Another question is how to deal with thieves in uniform. You cant carry enough cigarettes for all the thieves in Uniform out there haha but what i learned and told my self was:
- Don't ride the biggest BMW and don't look fancy. I always told them my friends are waiting in the next city and i just have enough petrol money to reach it.
- Enjoy the time in the climate controlled police station. Take out your book and make your self comfortable at the chief officers seat. Pretend you have time and like it there then they trough you out.
- Ask them if you can sleep in the police station because you cant afford a hotel.
- Don't understand what they say.
- Take them by their nationality and say you write a blog and people in the neighbor country have been soooo friendly and ask if all people in his country are thieves.
- Just wave back or pretend not to see them and drive on if they wave to stop you. Most of them don't carry guns and only 1 out of 1000 times they came after me with their car and then escorted me to the next petrol station ;-)
- If you have to stop, stop in the middle of the road not on the side so people behind you start honking. Wait for a chance he looks away to talk to them or to stop cars coming the other way then drive on.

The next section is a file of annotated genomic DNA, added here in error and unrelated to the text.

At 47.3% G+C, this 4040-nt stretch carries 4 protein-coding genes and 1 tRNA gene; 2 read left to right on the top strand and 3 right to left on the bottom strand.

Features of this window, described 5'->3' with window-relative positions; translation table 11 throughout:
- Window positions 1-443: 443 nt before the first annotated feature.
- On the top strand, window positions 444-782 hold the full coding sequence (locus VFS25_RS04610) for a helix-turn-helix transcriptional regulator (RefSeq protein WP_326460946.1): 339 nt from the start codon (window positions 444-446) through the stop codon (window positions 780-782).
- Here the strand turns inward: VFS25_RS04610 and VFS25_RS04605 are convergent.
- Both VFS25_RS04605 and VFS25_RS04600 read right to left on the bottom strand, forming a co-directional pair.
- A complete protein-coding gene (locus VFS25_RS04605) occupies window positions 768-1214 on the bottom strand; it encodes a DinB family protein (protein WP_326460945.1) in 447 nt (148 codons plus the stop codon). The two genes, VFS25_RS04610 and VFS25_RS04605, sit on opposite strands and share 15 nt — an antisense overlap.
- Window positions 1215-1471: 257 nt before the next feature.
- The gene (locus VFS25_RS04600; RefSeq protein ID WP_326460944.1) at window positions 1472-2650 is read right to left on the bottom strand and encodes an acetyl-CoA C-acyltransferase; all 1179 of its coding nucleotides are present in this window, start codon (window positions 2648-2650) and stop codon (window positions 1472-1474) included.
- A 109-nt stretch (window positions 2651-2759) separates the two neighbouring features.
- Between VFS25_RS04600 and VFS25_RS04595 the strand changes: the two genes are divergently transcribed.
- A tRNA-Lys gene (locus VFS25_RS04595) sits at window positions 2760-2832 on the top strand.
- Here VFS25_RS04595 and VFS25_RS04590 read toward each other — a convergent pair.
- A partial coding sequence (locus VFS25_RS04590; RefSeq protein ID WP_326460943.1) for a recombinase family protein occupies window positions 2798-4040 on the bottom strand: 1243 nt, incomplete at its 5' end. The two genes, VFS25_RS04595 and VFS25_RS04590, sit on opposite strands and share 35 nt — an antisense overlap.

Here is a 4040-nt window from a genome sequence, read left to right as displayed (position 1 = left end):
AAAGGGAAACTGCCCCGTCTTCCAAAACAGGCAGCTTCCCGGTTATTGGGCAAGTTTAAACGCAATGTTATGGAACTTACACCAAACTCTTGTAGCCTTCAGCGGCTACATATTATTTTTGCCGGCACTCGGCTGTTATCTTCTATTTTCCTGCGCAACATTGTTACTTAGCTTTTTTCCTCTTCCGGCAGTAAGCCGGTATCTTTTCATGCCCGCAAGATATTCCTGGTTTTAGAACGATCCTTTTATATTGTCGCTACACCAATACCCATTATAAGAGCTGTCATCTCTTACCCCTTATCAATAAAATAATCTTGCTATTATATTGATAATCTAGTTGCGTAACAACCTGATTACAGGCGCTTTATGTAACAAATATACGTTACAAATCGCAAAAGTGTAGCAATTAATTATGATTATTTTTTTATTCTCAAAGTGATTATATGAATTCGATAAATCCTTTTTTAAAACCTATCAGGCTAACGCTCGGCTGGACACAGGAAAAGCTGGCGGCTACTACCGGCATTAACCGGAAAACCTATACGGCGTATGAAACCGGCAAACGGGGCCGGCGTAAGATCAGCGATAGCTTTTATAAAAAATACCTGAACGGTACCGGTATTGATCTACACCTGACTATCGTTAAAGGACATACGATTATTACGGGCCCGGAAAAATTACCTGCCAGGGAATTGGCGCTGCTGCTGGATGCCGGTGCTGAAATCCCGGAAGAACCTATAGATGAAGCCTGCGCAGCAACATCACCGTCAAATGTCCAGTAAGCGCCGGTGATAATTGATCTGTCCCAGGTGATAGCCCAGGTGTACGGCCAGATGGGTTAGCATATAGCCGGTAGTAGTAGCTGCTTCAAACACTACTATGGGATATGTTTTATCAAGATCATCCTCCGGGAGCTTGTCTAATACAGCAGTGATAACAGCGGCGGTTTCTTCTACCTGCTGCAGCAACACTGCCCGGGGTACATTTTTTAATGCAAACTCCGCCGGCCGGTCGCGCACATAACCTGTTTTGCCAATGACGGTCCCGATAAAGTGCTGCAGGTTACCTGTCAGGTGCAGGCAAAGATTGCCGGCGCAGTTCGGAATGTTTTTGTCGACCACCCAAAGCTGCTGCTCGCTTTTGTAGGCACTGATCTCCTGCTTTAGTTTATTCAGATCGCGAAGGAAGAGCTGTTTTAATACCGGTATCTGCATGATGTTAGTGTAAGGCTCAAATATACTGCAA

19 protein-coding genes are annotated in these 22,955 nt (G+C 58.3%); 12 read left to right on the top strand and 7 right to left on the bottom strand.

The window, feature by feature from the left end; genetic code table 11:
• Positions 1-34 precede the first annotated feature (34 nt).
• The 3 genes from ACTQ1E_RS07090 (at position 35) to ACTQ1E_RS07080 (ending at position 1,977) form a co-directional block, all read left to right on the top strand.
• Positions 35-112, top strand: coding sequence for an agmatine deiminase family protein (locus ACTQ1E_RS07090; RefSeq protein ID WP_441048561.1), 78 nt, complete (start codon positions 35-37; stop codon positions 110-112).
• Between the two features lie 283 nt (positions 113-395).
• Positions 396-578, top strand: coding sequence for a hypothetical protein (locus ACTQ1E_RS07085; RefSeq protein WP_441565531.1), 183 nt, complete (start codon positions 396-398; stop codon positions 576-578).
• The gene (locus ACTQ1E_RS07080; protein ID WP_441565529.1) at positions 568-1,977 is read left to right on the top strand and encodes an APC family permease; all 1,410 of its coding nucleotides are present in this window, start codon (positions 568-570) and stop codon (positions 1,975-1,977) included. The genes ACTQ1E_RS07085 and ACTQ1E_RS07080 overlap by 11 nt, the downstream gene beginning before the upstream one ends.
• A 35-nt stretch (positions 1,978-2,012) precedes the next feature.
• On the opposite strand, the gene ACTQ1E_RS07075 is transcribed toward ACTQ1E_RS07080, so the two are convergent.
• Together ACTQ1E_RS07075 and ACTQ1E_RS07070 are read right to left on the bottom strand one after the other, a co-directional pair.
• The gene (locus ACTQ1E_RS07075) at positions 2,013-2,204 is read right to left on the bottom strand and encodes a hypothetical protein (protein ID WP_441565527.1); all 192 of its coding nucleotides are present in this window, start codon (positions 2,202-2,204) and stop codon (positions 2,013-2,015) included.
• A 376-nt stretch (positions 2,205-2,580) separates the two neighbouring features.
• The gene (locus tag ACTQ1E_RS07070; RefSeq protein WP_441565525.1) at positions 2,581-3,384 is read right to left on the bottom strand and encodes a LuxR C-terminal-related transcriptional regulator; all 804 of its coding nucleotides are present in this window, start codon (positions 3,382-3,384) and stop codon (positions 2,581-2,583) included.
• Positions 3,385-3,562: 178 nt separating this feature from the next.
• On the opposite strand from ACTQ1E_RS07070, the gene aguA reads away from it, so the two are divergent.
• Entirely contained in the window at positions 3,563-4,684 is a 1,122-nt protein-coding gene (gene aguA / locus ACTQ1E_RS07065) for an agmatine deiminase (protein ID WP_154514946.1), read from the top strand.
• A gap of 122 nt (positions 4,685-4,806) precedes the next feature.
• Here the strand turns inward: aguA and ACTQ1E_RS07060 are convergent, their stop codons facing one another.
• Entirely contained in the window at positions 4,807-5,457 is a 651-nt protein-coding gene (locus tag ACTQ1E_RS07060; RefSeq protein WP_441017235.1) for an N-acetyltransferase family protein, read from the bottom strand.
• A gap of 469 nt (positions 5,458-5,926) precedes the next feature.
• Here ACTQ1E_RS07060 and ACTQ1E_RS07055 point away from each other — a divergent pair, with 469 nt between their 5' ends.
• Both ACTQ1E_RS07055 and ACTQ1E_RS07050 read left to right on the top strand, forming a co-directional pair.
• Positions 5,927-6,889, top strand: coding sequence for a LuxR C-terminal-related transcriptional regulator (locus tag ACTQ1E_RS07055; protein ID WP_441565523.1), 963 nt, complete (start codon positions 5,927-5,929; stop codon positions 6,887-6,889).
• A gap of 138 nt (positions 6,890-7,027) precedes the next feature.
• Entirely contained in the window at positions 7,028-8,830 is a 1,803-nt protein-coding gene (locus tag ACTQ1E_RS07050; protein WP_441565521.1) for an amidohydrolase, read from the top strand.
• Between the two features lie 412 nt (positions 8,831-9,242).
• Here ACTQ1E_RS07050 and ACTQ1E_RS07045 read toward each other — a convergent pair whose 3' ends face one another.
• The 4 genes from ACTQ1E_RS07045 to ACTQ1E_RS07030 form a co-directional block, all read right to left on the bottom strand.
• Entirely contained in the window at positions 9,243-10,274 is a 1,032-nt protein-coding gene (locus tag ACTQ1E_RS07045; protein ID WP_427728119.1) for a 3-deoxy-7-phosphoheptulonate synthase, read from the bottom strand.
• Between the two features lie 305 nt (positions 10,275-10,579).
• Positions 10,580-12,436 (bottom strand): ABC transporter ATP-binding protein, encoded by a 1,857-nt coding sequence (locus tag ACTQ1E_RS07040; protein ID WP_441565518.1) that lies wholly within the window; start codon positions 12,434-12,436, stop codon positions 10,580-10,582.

- As soon as you stop ask were the next petrol station is. If he points forward say thanks and off you go.
- I just gave out fake / copied documents as mentioned before so if he keeps them to get money i just drove away.
I never harm somebody but sometimes its also nice just to negotiate and pay. It can speed up procedures at boarders (otherwise you wait for hours in the hot sunshine and might still be paying) and you can even do things, which are officially not possible ( enter Peru with a bike that's not on your name / Importing bike on expired Carnet / Expired international Drivers License). Its even cheaper to bribe if they find out then to renew documents every year. Get what ever you want for just 10 Dollars...that's real freedom :-)